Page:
|IEP meetings are not just about the paperwork.|
Photo by Luigi Diamanti
When you go to your child's IEP meetings, do you feel like you know the people there, or do they feel like strangers? Are they, in fact, strangers?
If you've been struggling to get anywhere during your meetings, you probably feel quite a bit of animosity, or even anger, toward the members of your child's IEP team. Building resentment is not going to help you in your quest to get the best possible placement and education for your child, and lashing out at the team is likely to build resentment on their part as well (sure, they should be professional, but we're all human after all -- which types of people are YOU more likely to want to work with?), and now a vicious cycle has been created, and nobody is managing to get anything done.
To make your voice powerful and heard, get to know the members of your child's IEP team. Do you know who they are? Take a look at the back page of your last IEP report. It should contain the signatures of everyone who was at that meeting. To follow the regulations set by the IDEA, your team should include, at the very least:
- You (the parents)
- One or more general education teachers (if your child is main-streamed)
- One or more of your child's special education teachers
- A representative of the school who knows the system and the typical general ed. curriculum (maybe a principal or vice-principal)
- A person who is qualified to interpret results from school evaluations (typically a school psychologist)
- Others with specialized knowledge or expertise, if desired (maybe your child's therapist or a professional advocate that works with your family)
- Your child (if appropriate)
Do you have a face for each of these names? If you feel yourself starting to grind your teeth just thinking about some of these people, it's time to put your animosity to the side. You don't have to love these people, but you do have to work with them. Small gestures can go a long way. Start up an email conversation. If you've ever been short or snarky, apologize. Say you were having a bad day or whatever. This is about your child, not you, so suck it up. Ask how things are going. If you have some ideas, talk about them.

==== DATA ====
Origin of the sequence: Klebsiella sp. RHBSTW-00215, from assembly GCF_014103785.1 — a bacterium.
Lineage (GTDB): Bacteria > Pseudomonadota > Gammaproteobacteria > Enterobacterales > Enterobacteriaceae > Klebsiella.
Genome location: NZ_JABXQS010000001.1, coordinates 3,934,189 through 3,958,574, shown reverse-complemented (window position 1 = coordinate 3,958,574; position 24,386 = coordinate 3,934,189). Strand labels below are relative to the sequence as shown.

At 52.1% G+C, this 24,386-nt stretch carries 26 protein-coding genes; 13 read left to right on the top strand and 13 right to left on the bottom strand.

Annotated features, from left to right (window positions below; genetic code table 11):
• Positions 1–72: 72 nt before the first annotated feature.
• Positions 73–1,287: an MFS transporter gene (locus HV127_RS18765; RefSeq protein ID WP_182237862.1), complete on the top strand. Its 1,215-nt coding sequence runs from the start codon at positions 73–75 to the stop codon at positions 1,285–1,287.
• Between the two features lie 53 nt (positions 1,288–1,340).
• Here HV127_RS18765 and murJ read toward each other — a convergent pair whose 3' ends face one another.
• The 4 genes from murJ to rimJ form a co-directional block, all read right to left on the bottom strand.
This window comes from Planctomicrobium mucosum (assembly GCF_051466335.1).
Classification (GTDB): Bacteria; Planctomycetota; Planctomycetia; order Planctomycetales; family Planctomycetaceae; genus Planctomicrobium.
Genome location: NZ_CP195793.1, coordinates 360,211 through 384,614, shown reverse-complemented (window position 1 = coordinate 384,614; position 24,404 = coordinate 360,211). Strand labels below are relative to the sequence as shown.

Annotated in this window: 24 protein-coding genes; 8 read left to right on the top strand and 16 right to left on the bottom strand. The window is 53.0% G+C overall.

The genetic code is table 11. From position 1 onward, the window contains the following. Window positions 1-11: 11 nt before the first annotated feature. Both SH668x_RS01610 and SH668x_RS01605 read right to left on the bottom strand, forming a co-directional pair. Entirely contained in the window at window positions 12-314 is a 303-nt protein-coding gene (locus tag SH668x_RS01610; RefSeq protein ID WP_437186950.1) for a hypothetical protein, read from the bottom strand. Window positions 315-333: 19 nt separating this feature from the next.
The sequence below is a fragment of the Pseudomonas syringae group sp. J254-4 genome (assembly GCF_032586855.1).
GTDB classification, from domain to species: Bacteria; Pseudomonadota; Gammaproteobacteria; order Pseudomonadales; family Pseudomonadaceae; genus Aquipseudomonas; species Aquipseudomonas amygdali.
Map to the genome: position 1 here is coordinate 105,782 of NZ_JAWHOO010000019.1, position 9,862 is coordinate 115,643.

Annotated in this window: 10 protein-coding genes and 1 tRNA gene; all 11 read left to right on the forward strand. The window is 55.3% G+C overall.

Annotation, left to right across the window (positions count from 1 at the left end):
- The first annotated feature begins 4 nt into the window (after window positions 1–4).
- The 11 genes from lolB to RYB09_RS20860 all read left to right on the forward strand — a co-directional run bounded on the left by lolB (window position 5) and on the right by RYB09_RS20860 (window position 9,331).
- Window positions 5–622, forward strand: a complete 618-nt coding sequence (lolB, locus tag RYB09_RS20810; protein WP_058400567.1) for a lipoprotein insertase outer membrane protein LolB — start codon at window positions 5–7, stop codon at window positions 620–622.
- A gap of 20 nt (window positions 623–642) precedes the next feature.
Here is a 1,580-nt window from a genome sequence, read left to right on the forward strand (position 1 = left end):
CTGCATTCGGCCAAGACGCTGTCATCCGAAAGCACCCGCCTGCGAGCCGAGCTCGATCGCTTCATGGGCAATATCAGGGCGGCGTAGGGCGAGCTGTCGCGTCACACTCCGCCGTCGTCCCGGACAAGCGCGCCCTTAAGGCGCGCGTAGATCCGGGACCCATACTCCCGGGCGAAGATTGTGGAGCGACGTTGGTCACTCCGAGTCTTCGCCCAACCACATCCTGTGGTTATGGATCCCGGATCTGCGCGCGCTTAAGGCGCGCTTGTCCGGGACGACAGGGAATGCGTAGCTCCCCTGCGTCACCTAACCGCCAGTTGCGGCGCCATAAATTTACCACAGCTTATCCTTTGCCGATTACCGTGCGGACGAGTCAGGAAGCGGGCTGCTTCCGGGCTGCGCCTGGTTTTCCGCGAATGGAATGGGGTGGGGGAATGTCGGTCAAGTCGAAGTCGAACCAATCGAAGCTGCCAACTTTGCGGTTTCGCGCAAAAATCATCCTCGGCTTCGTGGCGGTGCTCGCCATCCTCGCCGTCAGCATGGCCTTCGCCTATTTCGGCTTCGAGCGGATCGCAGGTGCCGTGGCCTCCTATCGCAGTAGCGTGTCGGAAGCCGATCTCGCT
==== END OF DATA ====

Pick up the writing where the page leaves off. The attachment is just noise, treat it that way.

If you really feel like you aren't getting anywhere, and the team isn't responding to your friendly overtures, work your way up the chain. Start by contacting the district office. Find out who is in charge of overseeing the special education program for your child's grade level. Send an email or call on the phone. Don't be pushy, be friendly. Schedule an appointment to talk about what is going on. If your district has a coordinator to deal specifically with your child's diagnosis (for example, our district has an autism coordinator), this person can also be a powerful ally. Keep this in mind as well: There could very well be a good and personal reason why they are working in this particular position.
The school year is winding down. Now is a great time to schedule a meeting to discuss the possibilities for next year, review the IEP, and make any necessary changes.